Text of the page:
The Path Between the Seas

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by David McCullough

It was fascinating to read of all the false starts, disease, and natural disasters that turned this project into a debacle for the French, who after much effort and a great deal of corruption, sold their rights to the Americans. Did you know that it was almost the Nicaraguan Canal instead of the Panama Canal.

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As always, David McCullough pulls us into the narrative and writes about all the colorful characters involved in this historical event! The most colorful of all, Theodore Roosevelt, could be said to be the man who finally made it happen, but many others worked bravely and battled the intense heat and prevalent disease to build this great man-made waterway that did connect two oceans!

Teddy builds the canal?!

Teddy builds the canal?!

The French obtained the rights to dig the canal from the Colombian government and began excavation in 1881 under the direction of Ferdinand de Lesseps, the man who built the Suez Canal. However, they were plagued with seasonal floods and mudslides, which caused major setbacks. The biggest problem was tropical disease such as malaria and yellow fever, it the cause of which was not known at the time. Thousands of workers and engineers died before the connection between mosquitoes and these maladies was proven.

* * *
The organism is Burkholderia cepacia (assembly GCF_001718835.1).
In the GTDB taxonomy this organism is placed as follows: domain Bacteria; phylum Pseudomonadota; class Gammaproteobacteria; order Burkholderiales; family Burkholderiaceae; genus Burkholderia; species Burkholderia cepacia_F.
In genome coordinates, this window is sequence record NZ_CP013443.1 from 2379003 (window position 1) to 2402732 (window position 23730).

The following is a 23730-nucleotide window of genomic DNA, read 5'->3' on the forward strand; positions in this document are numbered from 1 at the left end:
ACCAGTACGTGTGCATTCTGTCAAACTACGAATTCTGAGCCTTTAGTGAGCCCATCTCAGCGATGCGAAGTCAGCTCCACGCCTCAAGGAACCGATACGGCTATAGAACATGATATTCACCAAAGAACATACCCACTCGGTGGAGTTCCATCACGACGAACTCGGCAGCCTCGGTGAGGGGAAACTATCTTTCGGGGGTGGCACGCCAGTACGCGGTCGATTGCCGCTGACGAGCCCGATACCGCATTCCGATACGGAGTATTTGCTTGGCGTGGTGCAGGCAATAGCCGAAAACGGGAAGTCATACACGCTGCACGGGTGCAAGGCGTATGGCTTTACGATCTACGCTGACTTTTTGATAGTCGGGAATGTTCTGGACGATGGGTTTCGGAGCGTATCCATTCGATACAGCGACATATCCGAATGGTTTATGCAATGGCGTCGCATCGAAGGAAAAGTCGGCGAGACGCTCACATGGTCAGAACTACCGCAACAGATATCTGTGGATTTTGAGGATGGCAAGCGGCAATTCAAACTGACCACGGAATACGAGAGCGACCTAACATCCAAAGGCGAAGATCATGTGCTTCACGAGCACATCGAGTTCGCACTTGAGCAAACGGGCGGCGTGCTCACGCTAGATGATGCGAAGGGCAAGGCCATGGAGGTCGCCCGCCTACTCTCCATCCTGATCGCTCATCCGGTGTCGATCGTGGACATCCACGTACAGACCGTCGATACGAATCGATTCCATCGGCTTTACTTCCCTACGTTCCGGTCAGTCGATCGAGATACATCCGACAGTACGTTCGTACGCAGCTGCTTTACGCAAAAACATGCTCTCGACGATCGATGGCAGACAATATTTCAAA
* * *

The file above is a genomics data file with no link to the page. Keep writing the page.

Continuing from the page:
In the end, scandal and corruption led to the collapse of the French canal company, La Société internationale du Canal interocéanique. A second company also failed and the land and equipment sold to the U.S. government for 40 million dollars in 1904.

One man who stood out as an unsung hero was Army doctor WIlliam C. Gorgas who had worked in Havana to eradicate yellow fever after the Spanish AMerican War. In Panama, Gorgas got little cooperation and received much scorn before he was vindicated in his idea that yellow fever was carried by a certain strain of mosquito.

Dr. William C. Gorgas

Dr. William C. Gorgas

“As chief sanitary officer on the canal project, Gorgas implemented far-reaching sanitary programs including the draining of ponds and swamps, fumigation, mosquito netting, and public water systems. These measures were instrumental in permitting the construction of the Panama Canal, as they significantly prevented illness due to yellow fever and malaria (which had also been shown to be transmitted by mosquitoes in 1898) among the thousands of workers involved in the building project.”( “Contagion, Tropical Diseases and the Construction of the Panama Canal, 1904-1914”. Harvard University.)

The canal was opened in 1914, but not before a revolt was provoked and Panama was declared independent from Colombia, allowing  American control of the canal.

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If you are interested ind the technical side of the project, look to Wikipedia to read about the system of dams and locks that allowed the water level to be raised and lowered and for ships to pass through. The digging of the Culebra cut through the continental divide (110 meters high, solid rock!) was an amazing task in itself!

A comprehensive history and entertaining tale!

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